Just because some premature babies are born with little to no birth defects, it doesn't mean that they won't have problems in the future. Complications, like learning disabilities, can affect them [premature babies] later in life. I was born at 24 weeks and was in the NICU for 74 days. At birth, I weighed 2.8 pounds. I was lucky that the only drastic effects were that I was born with low birthweight and bradycardia—being in the NICU helped me recover. I want to share my story so it can give hope to other people.
When I was in the second grade, I was diagnosed with a learning disability that affects reading, writing and mathematics. It greatly impacted my ability to excel in school, and psychologists said that I wouldn’t be able to graduate high school because of my extreme difficulty grasping and applying certain concepts. Throughout my schooling I was given accommodations, such as extended time on tests and homework assignments and free access to tutors after school. I have worked incredibly hard—staying up nights to learn and practice—in order to identify my weaknesses. I worked through the difficulty of understanding concepts, and slowly learned to make up for the difficulties I have processing information.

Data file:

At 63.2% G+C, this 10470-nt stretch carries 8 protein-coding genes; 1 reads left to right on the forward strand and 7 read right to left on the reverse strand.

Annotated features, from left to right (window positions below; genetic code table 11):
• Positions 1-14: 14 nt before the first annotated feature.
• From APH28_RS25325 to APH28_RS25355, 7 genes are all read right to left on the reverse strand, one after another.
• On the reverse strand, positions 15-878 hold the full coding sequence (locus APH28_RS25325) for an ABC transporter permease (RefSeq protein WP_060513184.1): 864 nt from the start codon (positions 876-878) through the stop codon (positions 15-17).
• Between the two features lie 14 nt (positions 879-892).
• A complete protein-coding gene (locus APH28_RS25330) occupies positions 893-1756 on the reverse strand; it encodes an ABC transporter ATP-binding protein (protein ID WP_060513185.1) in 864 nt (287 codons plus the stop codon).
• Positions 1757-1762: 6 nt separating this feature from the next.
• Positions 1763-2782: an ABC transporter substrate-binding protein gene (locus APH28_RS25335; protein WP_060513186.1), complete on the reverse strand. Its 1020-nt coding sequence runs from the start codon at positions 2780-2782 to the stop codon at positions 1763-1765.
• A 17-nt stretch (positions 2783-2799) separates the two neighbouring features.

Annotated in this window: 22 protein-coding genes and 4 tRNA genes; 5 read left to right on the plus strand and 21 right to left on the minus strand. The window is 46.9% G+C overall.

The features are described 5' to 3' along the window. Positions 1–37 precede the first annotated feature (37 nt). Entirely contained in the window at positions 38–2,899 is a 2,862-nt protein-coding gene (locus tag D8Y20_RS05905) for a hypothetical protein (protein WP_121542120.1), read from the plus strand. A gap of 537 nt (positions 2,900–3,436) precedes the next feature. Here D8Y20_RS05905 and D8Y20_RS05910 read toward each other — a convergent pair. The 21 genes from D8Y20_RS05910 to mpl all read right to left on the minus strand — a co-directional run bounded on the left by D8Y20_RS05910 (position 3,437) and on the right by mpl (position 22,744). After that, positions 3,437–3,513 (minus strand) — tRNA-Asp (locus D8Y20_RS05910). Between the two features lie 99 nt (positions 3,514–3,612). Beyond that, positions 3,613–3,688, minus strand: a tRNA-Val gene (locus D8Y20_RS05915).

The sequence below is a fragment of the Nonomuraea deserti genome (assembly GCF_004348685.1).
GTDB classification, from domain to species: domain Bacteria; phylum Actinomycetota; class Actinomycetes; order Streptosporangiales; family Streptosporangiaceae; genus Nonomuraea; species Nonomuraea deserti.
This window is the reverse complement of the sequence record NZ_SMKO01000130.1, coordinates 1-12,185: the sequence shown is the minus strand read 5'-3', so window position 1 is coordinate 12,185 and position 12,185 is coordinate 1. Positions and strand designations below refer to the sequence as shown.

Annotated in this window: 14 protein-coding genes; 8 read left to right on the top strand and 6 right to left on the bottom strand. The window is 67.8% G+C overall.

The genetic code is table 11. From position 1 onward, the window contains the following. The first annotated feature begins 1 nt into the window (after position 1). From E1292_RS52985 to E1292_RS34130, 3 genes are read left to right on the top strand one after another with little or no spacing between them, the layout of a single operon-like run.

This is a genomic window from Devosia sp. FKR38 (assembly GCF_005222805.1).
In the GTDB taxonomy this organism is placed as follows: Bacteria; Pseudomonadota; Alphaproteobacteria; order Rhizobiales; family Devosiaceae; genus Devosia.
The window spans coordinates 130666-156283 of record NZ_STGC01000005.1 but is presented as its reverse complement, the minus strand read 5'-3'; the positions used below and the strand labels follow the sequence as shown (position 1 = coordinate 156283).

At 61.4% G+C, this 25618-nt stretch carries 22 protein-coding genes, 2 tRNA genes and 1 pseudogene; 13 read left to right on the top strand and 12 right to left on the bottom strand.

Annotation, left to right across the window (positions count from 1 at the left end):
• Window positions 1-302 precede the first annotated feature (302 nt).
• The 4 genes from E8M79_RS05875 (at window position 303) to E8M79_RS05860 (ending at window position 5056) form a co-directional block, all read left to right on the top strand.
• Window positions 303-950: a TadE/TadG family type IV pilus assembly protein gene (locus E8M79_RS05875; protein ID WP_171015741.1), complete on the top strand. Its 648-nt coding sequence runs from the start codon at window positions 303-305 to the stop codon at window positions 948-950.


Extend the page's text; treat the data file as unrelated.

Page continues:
March of Dimes has played a vital role in my life—they fund research and programs, and educate professionals, like the specialized doctors I saw when I was younger.
I’m currently attending Miami Dade College, studying computer science and am enrolled in the Honors College for my Associates degree. I’m applying to universities to further my education and receive a Bachelor’s degree. My career goal is to become a software engineer and my educational goal is to receive a Master’s degree in the area of technology. I am working toward these goals each day.
– Jennifer Viart
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